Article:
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Model for perianth formation in orchids


Orchidaceae, the orchid family under the order Asparagales, contains more than 20,000 accepted species in approximately 880 genera13. In contrast to most flowers of actinomorphic symmetry, orchid flowers typically have zygomorphic symmetry with a striking well-differentiated labellum (lip) that acts as the main pollinator attractant by employing visual, fragrance and tactile cues47. Genetics models controlling patterning formation of actinomorphic flowers, such as Arabidopsis, are well known. However, the mechanisms of sepal/petal/lip determination remain obscure. Here, we demonstrate a conserved principle, called the Perianth (P) code, which involves competition between two protein complexes containing different AP3/AGL6 homologues to determine the formation of the complex perianth patterns in orchids. In the P code, the higher-order heterotetrameric SP (sepal/petal) complex (OAP3-1/OAGL6-1/OAGL6-1/OPI) specifies sepal/petal formation, whereas the L (lip) complex (OAP3-2/OAGL6-2/OAGL6-2/OPI) is exclusively required for lip formation. This model is validated by the conversion of lips into sepal/petal structures in Oncidium and Phalaenopsis orchids through the suppression of the proposed L complex activity in lips using the virus-induced gene silencing (VIGS) strategy. A comprehensive examination of four different subfamilies of Orchidaceae further validates the P code and significantly extends the current knowledge regarding the mechanism and pathways of perianth formation in orchids.

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Figure 1: OMADS box gene expression profiles in Oncidium reveal the P-code model.
Figure 2: Detection of interaction among OMADS proteins.
Figure 3: Conversion of lips into sepal/petal-like structures in Oncidium and Phalaenopsis orchids by suppressing OAGL6-2 orthologue expression through the VIGS strategy.
Figure 4: Possible evolutionary relationships between the SP and L complexes of the P-code model involved in regulating sepal/petal/lip formation in orchids.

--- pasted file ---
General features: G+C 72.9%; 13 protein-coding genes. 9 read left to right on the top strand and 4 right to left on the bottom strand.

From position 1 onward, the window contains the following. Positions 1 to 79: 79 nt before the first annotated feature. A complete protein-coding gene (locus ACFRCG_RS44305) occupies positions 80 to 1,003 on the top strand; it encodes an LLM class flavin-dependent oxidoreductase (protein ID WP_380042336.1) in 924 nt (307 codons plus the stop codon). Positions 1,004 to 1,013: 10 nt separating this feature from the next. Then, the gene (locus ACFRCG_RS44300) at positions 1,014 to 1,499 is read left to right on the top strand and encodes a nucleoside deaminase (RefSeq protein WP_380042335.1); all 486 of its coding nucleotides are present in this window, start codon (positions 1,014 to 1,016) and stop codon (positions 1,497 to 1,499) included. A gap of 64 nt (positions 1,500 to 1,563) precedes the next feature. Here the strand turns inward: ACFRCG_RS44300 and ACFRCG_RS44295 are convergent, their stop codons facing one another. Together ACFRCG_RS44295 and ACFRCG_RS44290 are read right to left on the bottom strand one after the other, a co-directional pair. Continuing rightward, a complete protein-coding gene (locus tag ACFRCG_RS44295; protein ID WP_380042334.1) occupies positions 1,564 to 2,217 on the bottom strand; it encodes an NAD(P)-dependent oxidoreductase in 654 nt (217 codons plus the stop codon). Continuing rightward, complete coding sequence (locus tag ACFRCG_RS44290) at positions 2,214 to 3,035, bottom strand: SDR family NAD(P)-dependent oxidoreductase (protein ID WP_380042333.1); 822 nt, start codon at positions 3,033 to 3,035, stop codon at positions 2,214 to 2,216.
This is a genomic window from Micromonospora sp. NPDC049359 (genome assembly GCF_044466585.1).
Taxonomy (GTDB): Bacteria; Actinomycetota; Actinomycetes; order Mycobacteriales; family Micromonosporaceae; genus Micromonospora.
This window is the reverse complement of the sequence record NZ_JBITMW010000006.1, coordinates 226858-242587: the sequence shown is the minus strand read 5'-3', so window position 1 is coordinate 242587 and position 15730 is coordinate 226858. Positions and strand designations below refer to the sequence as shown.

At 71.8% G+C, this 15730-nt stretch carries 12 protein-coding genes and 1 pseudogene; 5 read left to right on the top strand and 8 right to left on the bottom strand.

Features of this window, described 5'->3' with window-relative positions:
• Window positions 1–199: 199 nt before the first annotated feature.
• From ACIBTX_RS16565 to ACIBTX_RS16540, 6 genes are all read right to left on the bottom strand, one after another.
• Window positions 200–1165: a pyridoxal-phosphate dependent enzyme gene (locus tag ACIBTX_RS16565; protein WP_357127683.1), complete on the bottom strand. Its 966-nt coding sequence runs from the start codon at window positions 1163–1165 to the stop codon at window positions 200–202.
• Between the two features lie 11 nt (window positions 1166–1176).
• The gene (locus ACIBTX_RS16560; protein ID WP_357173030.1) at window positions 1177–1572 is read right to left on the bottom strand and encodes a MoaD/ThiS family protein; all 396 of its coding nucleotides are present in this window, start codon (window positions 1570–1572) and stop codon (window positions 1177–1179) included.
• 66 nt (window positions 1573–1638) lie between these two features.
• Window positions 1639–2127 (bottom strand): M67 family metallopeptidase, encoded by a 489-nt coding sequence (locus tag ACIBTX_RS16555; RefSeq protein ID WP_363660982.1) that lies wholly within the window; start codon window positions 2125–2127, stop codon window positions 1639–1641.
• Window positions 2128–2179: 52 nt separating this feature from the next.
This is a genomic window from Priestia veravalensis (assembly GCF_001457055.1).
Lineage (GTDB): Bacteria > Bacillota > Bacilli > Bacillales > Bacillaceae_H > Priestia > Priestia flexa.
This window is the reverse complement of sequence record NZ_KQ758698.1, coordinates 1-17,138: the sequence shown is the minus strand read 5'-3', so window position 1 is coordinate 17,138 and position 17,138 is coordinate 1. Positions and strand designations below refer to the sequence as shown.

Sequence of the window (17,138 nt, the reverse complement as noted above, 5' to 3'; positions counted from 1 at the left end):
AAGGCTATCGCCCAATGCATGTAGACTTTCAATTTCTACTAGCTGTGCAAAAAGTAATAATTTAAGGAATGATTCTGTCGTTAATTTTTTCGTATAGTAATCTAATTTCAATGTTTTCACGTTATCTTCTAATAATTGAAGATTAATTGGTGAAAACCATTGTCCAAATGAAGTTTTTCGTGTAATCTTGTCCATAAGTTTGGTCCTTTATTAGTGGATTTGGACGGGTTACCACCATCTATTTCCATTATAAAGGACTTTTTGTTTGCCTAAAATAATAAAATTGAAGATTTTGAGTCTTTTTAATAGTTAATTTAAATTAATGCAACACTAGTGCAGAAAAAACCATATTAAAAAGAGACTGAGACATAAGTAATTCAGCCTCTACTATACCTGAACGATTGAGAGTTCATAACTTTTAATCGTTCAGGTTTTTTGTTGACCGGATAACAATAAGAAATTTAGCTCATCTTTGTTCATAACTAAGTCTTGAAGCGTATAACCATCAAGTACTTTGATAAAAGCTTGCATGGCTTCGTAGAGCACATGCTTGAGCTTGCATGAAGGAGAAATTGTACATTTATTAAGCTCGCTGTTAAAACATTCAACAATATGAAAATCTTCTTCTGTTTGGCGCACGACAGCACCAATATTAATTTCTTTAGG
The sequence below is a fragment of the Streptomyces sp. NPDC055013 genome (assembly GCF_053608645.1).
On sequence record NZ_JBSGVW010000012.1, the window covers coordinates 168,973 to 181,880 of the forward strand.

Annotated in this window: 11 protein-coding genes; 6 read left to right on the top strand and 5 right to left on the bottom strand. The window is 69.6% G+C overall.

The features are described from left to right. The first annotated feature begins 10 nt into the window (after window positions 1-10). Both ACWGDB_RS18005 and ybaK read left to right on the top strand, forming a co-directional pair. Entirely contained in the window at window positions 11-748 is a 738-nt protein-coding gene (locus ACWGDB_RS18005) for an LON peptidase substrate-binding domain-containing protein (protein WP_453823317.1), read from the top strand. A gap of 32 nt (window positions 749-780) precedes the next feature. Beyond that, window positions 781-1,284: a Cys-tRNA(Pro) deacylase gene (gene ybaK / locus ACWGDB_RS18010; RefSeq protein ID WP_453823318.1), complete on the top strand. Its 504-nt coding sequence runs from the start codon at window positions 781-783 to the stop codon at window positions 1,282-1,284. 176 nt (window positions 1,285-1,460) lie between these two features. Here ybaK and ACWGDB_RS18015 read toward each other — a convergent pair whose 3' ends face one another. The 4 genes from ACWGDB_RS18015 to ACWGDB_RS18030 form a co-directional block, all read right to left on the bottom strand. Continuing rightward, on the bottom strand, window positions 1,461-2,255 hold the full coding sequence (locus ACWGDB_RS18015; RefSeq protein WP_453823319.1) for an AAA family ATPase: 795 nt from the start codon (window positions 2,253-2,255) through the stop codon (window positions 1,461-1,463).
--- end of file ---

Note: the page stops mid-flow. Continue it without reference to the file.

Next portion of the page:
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This work was supported by grants to C-H.Y. from the National Science Council, Taiwan, ROC, grant number: NSC96-2752-B-005-007-PAE and NSC 100-2313-B-005-004-MY3. This work was also supported in part by the Ministry of Education, Taiwan, ROC under the ATU plan. We thank Drs Elena M. Kramer (Department of Organismic and Evolutionary Biology, Harvard University) and Kerstin Kaufmann (Institute of Biochemistry and Biology, University of Potsdam) for their helpful discussion of the results.

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C-H.Y. and H-F.H. developed the overall strategy, designed experiments and coordinated the project. H-F.H. and W-T.M. performed gene expression analyses. W-H.H., H-F.H. and J-Y.L. performed FRET analyses. Y-I.L., H-F.H. and C-H.Y. collected the orchid samples. Y-I.L. and H-F.H. performed the cryoscanning electron microscopy. H-F.H., W-T.M. and J-Y.Y. performed VIGS experiments. C-H.Y. and H-F.H. prepared and revised the manuscript.

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Correspondence to Chang-Hsien Yang.

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The authors declare no competing financial interests.

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Hsu, HF., Hsu, WH., Lee, YI. et al. Model for perianth formation in orchids. Nature Plants 1, 15046 (2015).

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